Historically sound effects in games are scripted, pre made audio files that either play when certain events are triggered or (in 3d games) 'attached' to moving models or placed in scenes to give the illusion that sound is emanating from them.

The effective use of sound effects results in an enrichment of the virtual experience, being a huge fan of Dead Space and well made horror games, sound (and sometimes lack of sound) is used as an effective tool in adding to the atmosphere and sensations that the game is trying to emulate. Screams, footsteps, and memorably in Dead Space, the sounds of tools falling from platforms and echoing in their descent really made my ears prick up and cause a state of alertness, its for this reason more than others that I enjoy horror games, not because of the gore (im not that twisted) but because they effectively scare me and I find that exhilarating and makes the virtual experience all that more real.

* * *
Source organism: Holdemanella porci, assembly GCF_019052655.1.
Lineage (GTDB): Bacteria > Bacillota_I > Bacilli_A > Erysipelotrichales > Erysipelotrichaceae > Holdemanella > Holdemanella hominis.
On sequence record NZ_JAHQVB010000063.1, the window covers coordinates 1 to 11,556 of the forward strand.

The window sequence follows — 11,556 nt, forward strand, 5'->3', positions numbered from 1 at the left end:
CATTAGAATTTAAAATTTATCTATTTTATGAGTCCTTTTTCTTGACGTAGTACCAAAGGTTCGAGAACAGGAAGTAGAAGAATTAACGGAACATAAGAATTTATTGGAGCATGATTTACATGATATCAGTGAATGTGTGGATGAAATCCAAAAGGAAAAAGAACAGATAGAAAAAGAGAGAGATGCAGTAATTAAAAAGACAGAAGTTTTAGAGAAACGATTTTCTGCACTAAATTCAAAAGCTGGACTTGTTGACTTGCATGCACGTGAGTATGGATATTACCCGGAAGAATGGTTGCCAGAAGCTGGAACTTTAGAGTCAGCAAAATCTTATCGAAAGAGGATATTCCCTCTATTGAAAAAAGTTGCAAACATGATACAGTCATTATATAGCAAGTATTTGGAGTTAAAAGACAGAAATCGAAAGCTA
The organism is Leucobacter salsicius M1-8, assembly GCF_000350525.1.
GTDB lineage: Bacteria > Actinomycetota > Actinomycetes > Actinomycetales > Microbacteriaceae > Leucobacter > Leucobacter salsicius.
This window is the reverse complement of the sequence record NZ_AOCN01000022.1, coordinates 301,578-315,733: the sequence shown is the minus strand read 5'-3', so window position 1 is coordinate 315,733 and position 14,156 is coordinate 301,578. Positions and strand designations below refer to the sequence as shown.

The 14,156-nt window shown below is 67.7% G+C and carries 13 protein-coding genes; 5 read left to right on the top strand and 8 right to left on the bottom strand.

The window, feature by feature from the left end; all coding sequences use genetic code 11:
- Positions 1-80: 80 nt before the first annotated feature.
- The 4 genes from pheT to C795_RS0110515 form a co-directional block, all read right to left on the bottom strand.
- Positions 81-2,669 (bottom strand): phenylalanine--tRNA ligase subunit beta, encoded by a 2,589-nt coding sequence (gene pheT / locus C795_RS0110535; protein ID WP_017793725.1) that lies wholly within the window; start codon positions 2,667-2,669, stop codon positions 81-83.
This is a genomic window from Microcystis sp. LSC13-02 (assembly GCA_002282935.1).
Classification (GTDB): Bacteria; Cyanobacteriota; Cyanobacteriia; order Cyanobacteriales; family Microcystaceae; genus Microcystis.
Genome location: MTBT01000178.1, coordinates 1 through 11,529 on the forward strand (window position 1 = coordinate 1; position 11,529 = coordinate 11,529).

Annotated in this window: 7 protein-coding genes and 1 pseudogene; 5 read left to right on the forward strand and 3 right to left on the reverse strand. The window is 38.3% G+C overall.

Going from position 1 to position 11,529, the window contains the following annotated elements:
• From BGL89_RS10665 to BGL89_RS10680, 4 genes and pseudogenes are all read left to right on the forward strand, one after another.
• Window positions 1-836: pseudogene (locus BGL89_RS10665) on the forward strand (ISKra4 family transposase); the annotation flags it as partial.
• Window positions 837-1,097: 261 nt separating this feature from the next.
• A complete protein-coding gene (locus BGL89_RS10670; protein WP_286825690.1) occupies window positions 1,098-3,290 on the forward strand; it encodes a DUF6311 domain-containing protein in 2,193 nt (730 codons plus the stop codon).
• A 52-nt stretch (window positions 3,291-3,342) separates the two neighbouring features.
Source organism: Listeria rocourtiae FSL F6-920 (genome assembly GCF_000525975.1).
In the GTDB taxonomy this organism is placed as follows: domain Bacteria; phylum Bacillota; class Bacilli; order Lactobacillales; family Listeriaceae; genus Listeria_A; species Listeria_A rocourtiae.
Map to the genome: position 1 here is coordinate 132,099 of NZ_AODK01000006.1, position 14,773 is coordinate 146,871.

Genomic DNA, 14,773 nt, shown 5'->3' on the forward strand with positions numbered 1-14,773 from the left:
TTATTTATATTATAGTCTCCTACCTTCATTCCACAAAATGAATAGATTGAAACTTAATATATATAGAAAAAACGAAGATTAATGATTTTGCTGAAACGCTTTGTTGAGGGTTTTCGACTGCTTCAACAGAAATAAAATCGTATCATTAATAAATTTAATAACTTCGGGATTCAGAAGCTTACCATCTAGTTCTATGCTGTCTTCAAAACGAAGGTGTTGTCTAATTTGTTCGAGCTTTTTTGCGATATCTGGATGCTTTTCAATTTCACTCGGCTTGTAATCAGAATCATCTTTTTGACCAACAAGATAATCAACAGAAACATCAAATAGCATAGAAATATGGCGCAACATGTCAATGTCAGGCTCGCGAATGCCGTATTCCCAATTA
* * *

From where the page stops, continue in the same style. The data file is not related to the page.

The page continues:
Speaking of atmosphere, games often include a soundtrack devoted entirely to creating a particular ambiance/feel to levels or events within games. Not really music, and not really sound effects, the ambiance soundtrack is often comprised of both but in a much more subtle manner. Different games often have different 'vibes' for example, an action packed adventure may use atmospheric sound to add drama to cut scenes, or moments in the game to build tension, these tracks usually work together with game music, for example a level may require the player to use stealth, therefore the atmosphere would need to be quiet but full of tension, when that tension is broken (such as the player needs to escape) this is usually when game music takes over. With horror games or moments within games that require the player to feel fearful, the ambient soundtrack is often eerily composed, with indistinguishable sounds that may coincide with sound effects that are used to create high tension and dread within the player. A great example of this would have to be within Silent hill's franchise, Akira Yamaoka does a fantastic job manipulating and creating sound to enrich the frightful atmosphere of the games. The use of a recording of a french air raid siren to signify when the game is about to take a darker tone is absolutely fantastic and still makes me shudder listening to it out of context.